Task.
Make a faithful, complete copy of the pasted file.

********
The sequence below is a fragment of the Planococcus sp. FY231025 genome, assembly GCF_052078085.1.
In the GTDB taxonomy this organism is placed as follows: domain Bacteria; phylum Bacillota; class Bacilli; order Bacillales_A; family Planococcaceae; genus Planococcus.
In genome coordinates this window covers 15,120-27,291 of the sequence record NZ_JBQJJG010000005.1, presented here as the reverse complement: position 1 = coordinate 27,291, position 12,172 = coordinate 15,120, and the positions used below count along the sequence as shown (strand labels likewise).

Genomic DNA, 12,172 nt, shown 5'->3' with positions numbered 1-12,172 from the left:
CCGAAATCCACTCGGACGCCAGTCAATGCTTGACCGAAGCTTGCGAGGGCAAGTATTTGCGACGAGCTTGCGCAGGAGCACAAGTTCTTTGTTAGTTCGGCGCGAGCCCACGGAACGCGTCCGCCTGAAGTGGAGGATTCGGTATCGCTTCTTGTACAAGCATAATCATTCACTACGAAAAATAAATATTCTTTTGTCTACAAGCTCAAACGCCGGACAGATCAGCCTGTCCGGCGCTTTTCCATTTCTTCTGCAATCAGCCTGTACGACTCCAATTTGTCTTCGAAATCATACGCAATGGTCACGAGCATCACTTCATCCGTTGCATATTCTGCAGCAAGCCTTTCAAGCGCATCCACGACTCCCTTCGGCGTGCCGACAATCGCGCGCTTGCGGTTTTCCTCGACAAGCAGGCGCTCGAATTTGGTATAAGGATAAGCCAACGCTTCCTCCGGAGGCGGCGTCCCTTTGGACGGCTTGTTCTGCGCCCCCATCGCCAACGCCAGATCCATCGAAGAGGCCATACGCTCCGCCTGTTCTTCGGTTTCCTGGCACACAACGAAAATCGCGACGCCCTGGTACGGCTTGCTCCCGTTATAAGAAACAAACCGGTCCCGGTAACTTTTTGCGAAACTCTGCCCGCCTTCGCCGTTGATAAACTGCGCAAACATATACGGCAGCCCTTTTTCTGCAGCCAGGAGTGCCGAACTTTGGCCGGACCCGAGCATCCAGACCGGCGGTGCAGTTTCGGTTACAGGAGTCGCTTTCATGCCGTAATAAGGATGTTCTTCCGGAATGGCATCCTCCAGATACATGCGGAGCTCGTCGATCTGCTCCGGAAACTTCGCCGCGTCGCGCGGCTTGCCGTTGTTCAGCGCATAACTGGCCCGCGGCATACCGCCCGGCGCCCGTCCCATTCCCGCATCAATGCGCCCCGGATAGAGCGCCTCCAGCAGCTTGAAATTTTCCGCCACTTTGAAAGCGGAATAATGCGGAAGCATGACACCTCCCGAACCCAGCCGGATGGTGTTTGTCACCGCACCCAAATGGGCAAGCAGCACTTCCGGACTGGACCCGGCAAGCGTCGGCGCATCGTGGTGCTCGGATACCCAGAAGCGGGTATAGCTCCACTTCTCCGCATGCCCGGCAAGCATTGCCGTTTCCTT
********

The sequence below is a fragment of the Planococcus sp. FY231025 genome, assembly GCF_052078085.1.
In the GTDB taxonomy this organism is placed as follows: domain Bacteria; phylum Bacillota; class Bacilli; order Bacillales_A; family Planococcaceae; genus Planococcus.
In genome coordinates this window covers 15,120-27,291 of the sequence record NZ_JBQJJG010000005.1, presented here as the reverse complement: position 1 = coordinate 27,291, position 12,172 = coordinate 15,120, and the positions used below count along the sequence as shown (strand labels likewise).

Genomic DNA, 12,172 nt, shown 5'->3' with positions numbered 1-12,172 from the left:
CCGAAATCCACTCGGACGCCAGTCAATGCTTGACCGAAGCTTGCGAGGGCAAGTATTTGCGACGAGCTTGCGCAGGAGCACAAGTTCTTTGTTAGTTCGGCGCGAGCCCACGGAACGCGTCCGCCTGAAGTGGAGGATTCGGTATCGCTTCTTGTACAAGCATAATCATTCACTACGAAAAATAAATATTCTTTTGTCTACAAGCTCAAACGCCGGACAGATCAGCCTGTCCGGCGCTTTTCCATTTCTTCTGCAATCAGCCTGTACGACTCCAATTTGTCTTCGAAATCATACGCAATGGTCACGAGCATCACTTCATCCGTTGCATATTCTGCAGCAAGCCTTTCAAGCGCATCCACGACTCCCTTCGGCGTGCCGACAATCGCGCGCTTGCGGTTTTCCTCGACAAGCAGGCGCTCGAATTTGGTATAAGGATAAGCCAACGCTTCCTCCGGAGGCGGCGTCCCTTTGGACGGCTTGTTCTGCGCCCCCATCGCCAACGCCAGATCCATCGAAGAGGCCATACGCTCCGCCTGTTCTTCGGTTTCCTGGCACACAACGAAAATCGCGACGCCCTGGTACGGCTTGCTCCCGTTATAAGAAACAAACCGGTCCCGGTAACTTTTTGCGAAACTCTGCCCGCCTTCGCCGTTGATAAACTGCGCAAACATATACGGCAGCCCTTTTTCTGCAGCCAGGAGTGCCGAACTTTGGCCGGACCCGAGCATCCAGACCGGCGGTGCAGTTTCGGTTACAGGAGTCGCTTTCATGCCGTAATAAGGATGTTCTTCCGGAATGGCATCCTCCAGATACATGCGGAGCTCGTCGATCTGCTCCGGAAACTTCGCCGCGTCGCGCGGCTTGCCGTTGTTCAGCGCATAACTGGCCCGCGGCATACCGCCCGGCGCCCGTCCCATTCCCGCATCAATGCGCCCCGGATAGAGCGCCTCCAGCAGCTTGAAATTTTCCGCCACTTTGAAAGCGGAATAATGCGGAAGCATGACACCTCCCGAACCCAGCCGGATGGTGTTTGTCACCGCACCCAAATGGGCAAGCAGCACTTCCGGACTGGACCCGGCAAGCGTCGGCGCATCGTGGTGCTCGGATACCCAGAAGCGGGTATAGCTCCACTTCTCCGCATGCCCGGCAAGCATTGCCGTTTCCTT